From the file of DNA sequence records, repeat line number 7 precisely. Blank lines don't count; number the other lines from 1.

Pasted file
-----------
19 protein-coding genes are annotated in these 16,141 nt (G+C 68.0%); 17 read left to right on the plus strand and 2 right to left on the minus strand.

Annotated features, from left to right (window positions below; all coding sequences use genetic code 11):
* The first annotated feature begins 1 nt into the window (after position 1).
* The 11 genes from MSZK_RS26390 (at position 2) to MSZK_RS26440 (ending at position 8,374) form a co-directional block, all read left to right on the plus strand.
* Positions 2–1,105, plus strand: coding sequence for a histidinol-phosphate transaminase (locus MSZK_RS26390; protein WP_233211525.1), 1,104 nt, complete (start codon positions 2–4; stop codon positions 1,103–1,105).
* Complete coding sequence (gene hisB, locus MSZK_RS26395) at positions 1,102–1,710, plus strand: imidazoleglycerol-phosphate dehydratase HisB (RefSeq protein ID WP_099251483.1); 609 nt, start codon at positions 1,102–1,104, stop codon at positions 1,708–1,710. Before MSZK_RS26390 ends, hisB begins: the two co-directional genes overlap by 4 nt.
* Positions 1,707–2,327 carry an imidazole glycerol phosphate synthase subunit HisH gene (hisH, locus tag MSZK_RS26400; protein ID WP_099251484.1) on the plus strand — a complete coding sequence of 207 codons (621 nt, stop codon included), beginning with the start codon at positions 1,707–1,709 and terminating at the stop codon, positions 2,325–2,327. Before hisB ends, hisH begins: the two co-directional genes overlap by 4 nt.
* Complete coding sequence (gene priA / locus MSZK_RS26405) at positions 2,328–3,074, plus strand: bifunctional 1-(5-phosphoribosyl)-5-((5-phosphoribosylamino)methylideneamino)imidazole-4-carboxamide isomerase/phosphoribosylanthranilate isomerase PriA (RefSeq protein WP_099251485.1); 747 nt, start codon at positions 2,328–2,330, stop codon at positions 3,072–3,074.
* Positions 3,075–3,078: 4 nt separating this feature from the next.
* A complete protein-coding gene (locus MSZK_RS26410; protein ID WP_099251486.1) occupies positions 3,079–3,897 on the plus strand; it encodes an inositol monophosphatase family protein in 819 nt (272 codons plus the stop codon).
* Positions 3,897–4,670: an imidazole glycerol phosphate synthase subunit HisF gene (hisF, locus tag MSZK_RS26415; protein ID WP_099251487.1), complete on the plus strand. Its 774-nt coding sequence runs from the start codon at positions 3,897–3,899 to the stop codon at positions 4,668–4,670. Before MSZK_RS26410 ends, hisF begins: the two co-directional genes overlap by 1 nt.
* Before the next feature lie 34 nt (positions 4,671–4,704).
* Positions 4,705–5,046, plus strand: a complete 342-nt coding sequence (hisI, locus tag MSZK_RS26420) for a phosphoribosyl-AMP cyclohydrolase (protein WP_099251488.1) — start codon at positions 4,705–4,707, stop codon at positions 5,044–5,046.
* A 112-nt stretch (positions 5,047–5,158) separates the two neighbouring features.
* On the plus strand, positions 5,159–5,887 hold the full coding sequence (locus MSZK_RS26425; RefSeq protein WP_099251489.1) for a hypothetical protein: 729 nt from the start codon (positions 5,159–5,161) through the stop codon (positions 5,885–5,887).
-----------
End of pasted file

* Positions 1,707–2,327 carry an imidazole glycerol phosphate synthase subunit HisH gene (hisH, locus tag MSZK_RS26400; protein ID WP_099251484.1) on the plus strand — a complete coding sequence of 207 codons (621 nt, stop codon included), beginning with the start codon at positions 1,707–1,709 and terminating at the stop codon, positions 2,325–2,327. Before hisB ends, hisH begins: the two co-directional genes overlap by 4 nt.